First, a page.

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Disciplinary Actions

ALI KHALESEH DEHGHAN (Eastern NC) – By Consent, the Commission suspended the broker license of Mr. Dehghan for a period of 2 years effective February 12, 2020. The Commission then stayed the suspension adding that the stayed suspension shall be terminated at such time as Mr. Dehghan is no longer on supervised probation. The Commission found that in December 2018, Mr. Dehghan was indicted in the US District Court, Eastern Division of NC, for knowingly possessing a firearm in violation of 18 UC 922(g)(5)(A) and 924. Mr. Dehghan pleaded guilty and was ordered to serve 6 months in prison, given credit for time served, and placed on supervised probation for 3 years.

PAUL EMANUEL JONES (Wilmington) – By Consent, the Commission reprimanded Mr. Jones effective February 12, 2020. The Commission found that in June 2019, Mr. Jones while attending a GENUP course, was disruptive to the point of being removed from the class.

KIMBERLY ANNE SARNO (Carthage) – The Commission accepted the permanent voluntary surrender of the broker license of Ms. Sarno effective February 12, 2020. The Commission dismissed without prejudice allegations that Ms. Sarno violated provisions of the Real Estate License Law and Commission rules. Ms. Sarno neither admitted nor denied misconduct.

WILLIAM B CHALK JR. (Morehead City) – By Consent, the Commission reprimanded Mr.  Chalk Jr. effective March 10, 2020. The Commission found that Mr. Chalk served as the broker-in-charge for a firm and that on or about December 2017, a Property Management Agreement was executed by the owner of the residential property, and an unlicensed employee, who handled all aspects of the management of the subject property, despite not being licensed. The firm deducted repair expenses from the owner’s proceeds, despite the lease requiring the tenant to be responsible for those repairs. The Lease Addendum, created by the unlicensed employee, required the tenant to make extensive repairs to the subject property in exchange for a reduced monthly rental payment.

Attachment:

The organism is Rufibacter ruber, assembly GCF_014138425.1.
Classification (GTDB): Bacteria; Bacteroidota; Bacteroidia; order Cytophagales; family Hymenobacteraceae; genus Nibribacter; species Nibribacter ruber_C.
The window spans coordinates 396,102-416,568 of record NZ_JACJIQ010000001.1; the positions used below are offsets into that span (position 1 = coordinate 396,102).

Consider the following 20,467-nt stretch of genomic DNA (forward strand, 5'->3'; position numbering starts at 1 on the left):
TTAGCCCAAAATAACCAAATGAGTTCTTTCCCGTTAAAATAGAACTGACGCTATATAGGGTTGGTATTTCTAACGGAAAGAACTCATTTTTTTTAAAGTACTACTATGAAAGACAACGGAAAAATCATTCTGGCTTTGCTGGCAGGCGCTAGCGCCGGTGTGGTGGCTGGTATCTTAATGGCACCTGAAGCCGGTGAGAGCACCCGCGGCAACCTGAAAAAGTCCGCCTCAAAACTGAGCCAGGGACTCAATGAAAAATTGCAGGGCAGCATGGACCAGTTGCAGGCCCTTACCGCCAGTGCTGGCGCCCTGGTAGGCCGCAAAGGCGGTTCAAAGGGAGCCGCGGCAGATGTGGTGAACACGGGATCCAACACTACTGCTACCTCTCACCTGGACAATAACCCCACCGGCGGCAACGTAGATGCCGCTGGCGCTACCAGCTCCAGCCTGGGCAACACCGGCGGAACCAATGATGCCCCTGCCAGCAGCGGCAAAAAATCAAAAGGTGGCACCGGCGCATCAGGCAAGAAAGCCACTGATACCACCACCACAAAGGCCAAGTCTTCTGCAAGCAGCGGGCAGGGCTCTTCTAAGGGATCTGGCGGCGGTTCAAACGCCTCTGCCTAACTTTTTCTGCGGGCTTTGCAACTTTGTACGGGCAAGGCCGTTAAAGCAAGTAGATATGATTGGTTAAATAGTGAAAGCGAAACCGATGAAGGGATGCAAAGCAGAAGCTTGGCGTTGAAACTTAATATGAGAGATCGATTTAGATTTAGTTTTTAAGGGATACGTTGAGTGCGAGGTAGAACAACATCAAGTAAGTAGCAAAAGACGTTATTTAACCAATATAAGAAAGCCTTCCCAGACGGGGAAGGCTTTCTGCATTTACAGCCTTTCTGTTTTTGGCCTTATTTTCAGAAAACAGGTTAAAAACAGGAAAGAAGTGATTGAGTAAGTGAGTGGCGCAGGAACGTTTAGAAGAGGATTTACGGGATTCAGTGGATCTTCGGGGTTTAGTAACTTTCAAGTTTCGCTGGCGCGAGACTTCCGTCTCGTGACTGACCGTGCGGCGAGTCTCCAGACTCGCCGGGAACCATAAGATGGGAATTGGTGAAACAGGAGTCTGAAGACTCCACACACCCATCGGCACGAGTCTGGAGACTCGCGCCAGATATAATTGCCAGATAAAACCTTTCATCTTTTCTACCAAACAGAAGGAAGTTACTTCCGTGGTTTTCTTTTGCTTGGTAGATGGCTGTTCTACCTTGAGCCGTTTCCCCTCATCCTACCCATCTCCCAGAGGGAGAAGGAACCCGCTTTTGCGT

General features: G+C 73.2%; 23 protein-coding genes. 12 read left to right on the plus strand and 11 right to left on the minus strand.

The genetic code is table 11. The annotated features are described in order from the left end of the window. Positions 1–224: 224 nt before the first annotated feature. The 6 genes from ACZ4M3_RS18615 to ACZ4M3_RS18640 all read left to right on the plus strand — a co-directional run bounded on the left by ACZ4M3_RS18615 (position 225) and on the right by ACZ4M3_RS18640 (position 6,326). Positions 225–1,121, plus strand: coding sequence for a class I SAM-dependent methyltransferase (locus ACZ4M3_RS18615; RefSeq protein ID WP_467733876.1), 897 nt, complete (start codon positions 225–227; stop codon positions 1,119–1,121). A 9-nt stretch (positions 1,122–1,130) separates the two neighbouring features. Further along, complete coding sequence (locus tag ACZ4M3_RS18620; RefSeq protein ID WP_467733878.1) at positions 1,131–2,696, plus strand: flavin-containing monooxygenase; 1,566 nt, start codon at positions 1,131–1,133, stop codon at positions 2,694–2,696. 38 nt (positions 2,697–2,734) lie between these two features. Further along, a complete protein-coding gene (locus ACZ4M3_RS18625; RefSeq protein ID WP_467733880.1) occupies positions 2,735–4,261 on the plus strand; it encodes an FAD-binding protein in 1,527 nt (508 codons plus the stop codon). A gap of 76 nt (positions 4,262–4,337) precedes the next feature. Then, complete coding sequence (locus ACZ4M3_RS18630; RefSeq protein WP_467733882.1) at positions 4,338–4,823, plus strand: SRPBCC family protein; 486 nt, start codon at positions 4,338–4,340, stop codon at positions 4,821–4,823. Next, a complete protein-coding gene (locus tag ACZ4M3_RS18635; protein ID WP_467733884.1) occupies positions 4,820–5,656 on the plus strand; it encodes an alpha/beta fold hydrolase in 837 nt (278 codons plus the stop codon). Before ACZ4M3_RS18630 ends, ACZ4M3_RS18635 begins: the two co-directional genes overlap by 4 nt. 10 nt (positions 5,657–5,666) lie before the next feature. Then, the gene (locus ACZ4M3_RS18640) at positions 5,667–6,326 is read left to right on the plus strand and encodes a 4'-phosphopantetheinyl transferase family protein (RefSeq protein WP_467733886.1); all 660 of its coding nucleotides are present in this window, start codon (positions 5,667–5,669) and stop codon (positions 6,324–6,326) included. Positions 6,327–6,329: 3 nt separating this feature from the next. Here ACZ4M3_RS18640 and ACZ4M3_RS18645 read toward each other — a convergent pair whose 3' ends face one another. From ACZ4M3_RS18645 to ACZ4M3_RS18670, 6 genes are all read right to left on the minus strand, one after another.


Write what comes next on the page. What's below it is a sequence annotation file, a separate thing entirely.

CHALK & GIBBS INC. (Morehead City) – By Consent, the Commission reprimanded Chalk & Gibbs Inc. effective March 10, 2020. The Commission found that on or about December 2017, a Property Management Agreement was executed by the owner of the residential property, and an unlicensed employee, who handled all aspects of the management of the subject property, despite not being licensed. The firm deducted repair expenses from the owner’s proceeds, despite the lease requiring the tenant to be responsible for those repairs. The Lease Addendum, created by the unlicensed employee, required the tenant to make extensive repairs to the subject property in exchange for a reduced monthly rental payment.

Q MAXWELL ERNEST GILLAND (Charlotte) – By Consent, the Commission reprimanded the broker license of Mr. Gilland effective February 1, 2020. The Commission found that in 2017, Mr. Gilland, a provisional broker, referred a seller-client to his firm after learning confidential information about the seller-client. Subsequently, Mr. Gilland represented a buyer-client in a transaction with the firm’s seller-client. Mr. Gilland promised his buyer-client $5,000 to help the transaction close and issued a check for $5,000, but stopped payment on the check and failed to ever pay his buyer-client.  

STACY SECHREST PRANGER (High Point) – By Consent, the Commission reprimanded Ms. Pranger effective February 10, 2020 on certain conditions. The Commission found that Ms. Pranger, a broker-in-charge, failed to maintain her firm’s trust account records in compliance with Commission rules including failure to perform reconciliations, failure to do trial balances, failure to include required information on checks and deposits, and failure to accurately input expenses and deposits. Ms. Pranger also charged for services when fees were not clearly listed in the property management agreement. The Commission notes that Ms. Pranger and her firm are now in substantial compliance with Commission rules.

GATE CITY PROPERTY MANAGEMENT LLC (High Point) – By Consent, the Commission reprimanded Gate City Property Management LLC effective February 10, 2020, on certain conditions. The Commission found that the firm failed to maintain its trust account records in compliance with Commission rules including failure to perform reconciliations, failure to do trial balances, failure to include required information on checks and deposits, and failure to accurately input expenses and deposits. The firm also charged for services when fees were not clearly listed in the property management agreement. The Commission notes that the firm is now in substantial compliance with Commission rules.